When it comes to sexy photography, there is a line between tasteful and NSFW. In the boudoir photography genre, one that stems from the early 1900s, it’s more about the former, capturing images that don’t necessarily have to show any skin. In fact, a subject in a boudoir photo could be fully clothed; contrary to what you might think, boudoir photography isn’t just about baring it all. Think of it as the slightly edgier side of portrait photography.
If you’re looking for something to do with your loved one this Valentine’s Day, that doesn’t involve overpriced dinners, step behind the camera and capture what she or he finds beautiful about themselves (boudoir images are typically of women, but it’s the 21st-century, you make the rules). The resulting photograph is a far more thoughtful, everlasting gift than dead flowers. (How much clothing stays on or off is entirely up to …
The first time I did a photo shoot, aside from the cheesy ones my mom made me do as a kid, was earlier this year. It wasn’t something that I spent a long time preparing for. In fact, it was planned pretty out of the blue. It was a chance to do something that I’d wanted to do at some point in time, but didn’t expect to get to do for free. And I especially didn’t expect it to happen when I wasn’t even about to get married. What I’m talking about is a boudoir photo shoot.
I’m not the type of person who I think friends and family would expect to get nearly naked and photographed. However, I always wondered what it would be like to really look sexy. To look confident. To pose in a way that would make even me look at myself and think, that’s beautiful. …
Recently, a fellow photographer (who shall remain nameless) posted a rather beautiful image on his social media, and added “Shot a little bit of boudoir this weekend…” as the caption. This made me take pause and ponder about what boudoir is, or rather is supposed to be, and how it could very well be the most misunderstood labels in portraiture.
First off, let’s hit the etymology of the word boudoir. A Wikipedia entry on the word seems to indicate that boudoir “derives from the French verb bouder, meaning “to sulk” or boudeur, meaning “sulky”…”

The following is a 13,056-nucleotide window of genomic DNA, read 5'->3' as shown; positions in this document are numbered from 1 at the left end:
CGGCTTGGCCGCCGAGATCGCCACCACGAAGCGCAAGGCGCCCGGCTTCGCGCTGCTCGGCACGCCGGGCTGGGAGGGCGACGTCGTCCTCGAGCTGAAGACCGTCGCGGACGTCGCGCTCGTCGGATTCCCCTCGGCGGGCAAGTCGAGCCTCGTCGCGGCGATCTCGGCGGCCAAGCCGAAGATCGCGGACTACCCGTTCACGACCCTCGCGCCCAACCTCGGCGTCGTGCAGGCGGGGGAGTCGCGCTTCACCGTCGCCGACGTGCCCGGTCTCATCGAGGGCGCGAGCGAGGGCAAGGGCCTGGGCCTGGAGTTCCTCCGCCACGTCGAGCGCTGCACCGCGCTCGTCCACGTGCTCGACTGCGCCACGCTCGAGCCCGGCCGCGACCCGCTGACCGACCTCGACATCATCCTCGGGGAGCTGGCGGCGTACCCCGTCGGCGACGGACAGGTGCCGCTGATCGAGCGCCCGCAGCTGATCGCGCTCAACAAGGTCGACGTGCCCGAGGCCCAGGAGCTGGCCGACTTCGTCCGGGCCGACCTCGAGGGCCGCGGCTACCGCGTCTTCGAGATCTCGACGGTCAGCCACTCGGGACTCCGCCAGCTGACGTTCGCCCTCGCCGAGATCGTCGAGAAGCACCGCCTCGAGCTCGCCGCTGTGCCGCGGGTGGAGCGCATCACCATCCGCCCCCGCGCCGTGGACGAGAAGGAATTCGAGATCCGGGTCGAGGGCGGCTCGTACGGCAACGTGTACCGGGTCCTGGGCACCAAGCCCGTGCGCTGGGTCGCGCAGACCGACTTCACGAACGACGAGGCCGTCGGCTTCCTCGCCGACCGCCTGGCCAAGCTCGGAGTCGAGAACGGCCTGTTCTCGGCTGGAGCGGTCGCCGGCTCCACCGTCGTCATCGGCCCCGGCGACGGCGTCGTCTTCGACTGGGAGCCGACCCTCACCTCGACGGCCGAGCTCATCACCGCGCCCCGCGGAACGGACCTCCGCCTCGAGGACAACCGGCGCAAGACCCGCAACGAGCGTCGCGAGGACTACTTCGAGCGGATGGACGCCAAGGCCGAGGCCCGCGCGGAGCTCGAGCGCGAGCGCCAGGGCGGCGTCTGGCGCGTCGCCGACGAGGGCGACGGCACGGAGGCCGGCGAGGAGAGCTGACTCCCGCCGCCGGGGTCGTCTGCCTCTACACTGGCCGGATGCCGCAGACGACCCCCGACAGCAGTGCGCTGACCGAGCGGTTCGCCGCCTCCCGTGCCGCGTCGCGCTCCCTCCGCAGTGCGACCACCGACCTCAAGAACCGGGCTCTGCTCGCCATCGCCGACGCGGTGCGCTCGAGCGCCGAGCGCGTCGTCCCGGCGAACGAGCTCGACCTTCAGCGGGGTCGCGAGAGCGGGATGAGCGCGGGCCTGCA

Which is about as sexy-time as a traffic accident.
The same entry then goes on to say that the word boudoir is “A cognate of the English “bower”, historically, the boudoir formed part of the private suite of rooms of a “lady” or upper-class woman, for bathing and dressing, adjacent to her bedchamber, being the female …
I can think of a dozen reasons why others think boudoir photography is wrong. So why does it still exist if there are so many negative opinions about it? Because when it’s done right, boudoir photography can be empowering, self esteem boosting, and transformative.
What are boudoir photos?
Good ol’ Wikipedia defines Boudoir Photography as
“intimate, romantic, and sometimes erotic images of its subjects…primarily intended for the private enjoyment of the subject and her or his romantic partners”
Boudoir photography, like any types of photography, is an art form. There are no rigid rules dictating what has to occur. Boudoir doesn’t require its subjects to be naked; it all depends on the comfort level of the client. The decision to be naked in photos rests entirely between boudoir photographers and their individual clients, and no one else’s opinion matters. Most of the time however, the clients are wearing something …
If you ever run out of ideas, get stuck in creativity or simply need some guidance when shooting female subjects, you may use following posing samples as a “posing cheat sheet”. Many pro photographers use such a technique when preparing for and during the photo shoot.
The poses in this article are selected as initial reference. I would advise to look at the poses together with your subject, especially if she’s inexperienced. During a photo shoot don’t hesitate to discuss with the subject which pose is or isn’t working in any particular situation. It’s usually very productive and you both will feel more confident in what you are doing.
OK, let’s start, one by one.
1. Very simple portrait pose to start with. Have the model look over her shoulder. Note how unusual and interesting a portrait might look, if shot simply from a different angle.
2. In portrait photography, …